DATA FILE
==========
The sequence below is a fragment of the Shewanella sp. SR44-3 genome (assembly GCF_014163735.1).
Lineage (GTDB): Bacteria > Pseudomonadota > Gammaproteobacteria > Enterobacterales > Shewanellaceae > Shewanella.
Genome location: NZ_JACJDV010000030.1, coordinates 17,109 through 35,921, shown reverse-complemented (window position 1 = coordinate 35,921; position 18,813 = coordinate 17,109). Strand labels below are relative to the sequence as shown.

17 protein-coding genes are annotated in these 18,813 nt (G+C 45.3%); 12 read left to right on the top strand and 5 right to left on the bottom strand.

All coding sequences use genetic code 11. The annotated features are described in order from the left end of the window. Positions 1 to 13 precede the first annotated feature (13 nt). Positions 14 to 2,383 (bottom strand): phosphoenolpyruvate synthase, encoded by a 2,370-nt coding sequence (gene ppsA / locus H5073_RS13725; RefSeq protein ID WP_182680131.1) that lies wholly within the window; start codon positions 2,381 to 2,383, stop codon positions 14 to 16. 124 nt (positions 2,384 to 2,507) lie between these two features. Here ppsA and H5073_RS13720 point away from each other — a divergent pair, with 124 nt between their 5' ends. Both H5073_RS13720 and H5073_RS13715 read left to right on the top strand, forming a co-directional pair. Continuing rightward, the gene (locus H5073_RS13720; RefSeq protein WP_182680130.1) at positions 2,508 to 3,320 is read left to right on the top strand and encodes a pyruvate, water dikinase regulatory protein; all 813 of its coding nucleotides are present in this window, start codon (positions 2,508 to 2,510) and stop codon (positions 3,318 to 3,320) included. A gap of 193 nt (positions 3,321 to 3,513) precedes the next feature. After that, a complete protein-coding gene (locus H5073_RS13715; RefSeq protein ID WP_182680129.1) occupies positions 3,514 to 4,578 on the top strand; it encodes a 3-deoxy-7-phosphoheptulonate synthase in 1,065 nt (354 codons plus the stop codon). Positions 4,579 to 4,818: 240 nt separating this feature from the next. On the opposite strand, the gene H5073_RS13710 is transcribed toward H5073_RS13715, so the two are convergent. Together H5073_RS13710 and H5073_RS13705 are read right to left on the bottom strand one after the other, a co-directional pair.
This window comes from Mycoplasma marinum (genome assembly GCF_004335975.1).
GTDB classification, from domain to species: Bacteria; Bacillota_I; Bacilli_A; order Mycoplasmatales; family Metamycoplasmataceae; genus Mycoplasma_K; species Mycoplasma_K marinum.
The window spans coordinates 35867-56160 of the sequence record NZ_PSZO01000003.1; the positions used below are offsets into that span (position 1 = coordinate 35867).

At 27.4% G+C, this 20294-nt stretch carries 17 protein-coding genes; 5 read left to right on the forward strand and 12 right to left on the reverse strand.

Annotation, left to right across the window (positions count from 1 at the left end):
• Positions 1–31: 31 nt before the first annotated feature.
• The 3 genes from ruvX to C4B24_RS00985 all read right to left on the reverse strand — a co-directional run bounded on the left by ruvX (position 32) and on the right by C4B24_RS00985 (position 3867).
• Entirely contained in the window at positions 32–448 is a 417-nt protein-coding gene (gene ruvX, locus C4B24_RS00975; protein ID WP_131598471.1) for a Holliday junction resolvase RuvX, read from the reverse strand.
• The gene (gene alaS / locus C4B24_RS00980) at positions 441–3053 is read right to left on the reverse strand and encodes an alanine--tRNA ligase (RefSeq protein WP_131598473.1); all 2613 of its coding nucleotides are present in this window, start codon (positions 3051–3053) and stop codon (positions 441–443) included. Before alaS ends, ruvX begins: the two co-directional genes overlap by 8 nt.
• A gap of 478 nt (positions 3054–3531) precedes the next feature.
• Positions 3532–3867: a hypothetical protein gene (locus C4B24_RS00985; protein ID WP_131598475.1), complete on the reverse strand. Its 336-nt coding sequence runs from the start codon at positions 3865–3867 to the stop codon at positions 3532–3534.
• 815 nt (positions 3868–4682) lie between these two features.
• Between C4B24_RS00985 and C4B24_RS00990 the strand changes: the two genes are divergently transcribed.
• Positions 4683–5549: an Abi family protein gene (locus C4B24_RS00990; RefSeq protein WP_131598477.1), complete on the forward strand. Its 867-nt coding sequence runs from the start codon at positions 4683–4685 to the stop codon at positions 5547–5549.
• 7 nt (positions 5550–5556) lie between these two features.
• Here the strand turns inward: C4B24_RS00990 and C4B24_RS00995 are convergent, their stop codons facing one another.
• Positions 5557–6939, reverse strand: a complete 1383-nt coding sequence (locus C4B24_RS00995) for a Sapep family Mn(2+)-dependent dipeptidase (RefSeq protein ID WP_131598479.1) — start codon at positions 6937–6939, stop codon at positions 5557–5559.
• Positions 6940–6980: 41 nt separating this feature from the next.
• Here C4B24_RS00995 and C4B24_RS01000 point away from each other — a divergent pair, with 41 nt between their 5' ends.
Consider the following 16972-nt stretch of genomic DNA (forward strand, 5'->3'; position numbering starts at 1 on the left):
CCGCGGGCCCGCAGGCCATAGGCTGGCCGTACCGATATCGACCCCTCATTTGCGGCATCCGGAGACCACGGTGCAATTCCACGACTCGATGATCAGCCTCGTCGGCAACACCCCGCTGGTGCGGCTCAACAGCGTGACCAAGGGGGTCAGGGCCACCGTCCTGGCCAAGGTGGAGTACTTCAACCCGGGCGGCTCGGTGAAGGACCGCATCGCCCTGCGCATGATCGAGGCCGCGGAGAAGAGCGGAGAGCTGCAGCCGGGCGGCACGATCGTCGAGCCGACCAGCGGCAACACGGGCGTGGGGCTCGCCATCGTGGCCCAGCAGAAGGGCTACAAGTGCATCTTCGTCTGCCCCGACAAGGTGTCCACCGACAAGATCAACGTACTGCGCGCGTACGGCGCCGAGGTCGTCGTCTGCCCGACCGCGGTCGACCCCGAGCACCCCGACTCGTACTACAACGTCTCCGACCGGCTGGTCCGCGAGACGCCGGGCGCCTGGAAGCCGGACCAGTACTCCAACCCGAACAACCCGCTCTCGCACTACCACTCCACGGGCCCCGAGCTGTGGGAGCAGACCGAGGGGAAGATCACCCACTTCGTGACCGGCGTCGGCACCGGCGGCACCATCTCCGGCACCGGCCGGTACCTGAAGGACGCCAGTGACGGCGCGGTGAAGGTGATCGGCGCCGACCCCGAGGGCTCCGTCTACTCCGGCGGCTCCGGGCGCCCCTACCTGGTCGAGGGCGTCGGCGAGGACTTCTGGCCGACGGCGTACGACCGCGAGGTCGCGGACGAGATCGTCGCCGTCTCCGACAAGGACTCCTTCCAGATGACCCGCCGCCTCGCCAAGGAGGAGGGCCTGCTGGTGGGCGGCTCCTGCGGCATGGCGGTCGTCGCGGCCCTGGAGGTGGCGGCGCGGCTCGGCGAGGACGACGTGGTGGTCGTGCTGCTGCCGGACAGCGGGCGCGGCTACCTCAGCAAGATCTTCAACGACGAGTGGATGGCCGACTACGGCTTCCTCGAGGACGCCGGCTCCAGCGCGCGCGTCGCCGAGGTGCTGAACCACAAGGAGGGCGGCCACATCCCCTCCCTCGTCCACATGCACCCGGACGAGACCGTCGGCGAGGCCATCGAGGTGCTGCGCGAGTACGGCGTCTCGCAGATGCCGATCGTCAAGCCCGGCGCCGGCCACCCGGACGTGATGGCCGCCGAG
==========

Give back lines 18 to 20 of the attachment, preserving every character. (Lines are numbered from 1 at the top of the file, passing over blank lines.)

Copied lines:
• Between C4B24_RS00985 and C4B24_RS00990 the strand changes: the two genes are divergently transcribed.
• Positions 4683–5549: an Abi family protein gene (locus C4B24_RS00990; RefSeq protein WP_131598477.1), complete on the forward strand. Its 867-nt coding sequence runs from the start codon at positions 4683–4685 to the stop codon at positions 5547–5549.
• 7 nt (positions 5550–5556) lie between these two features.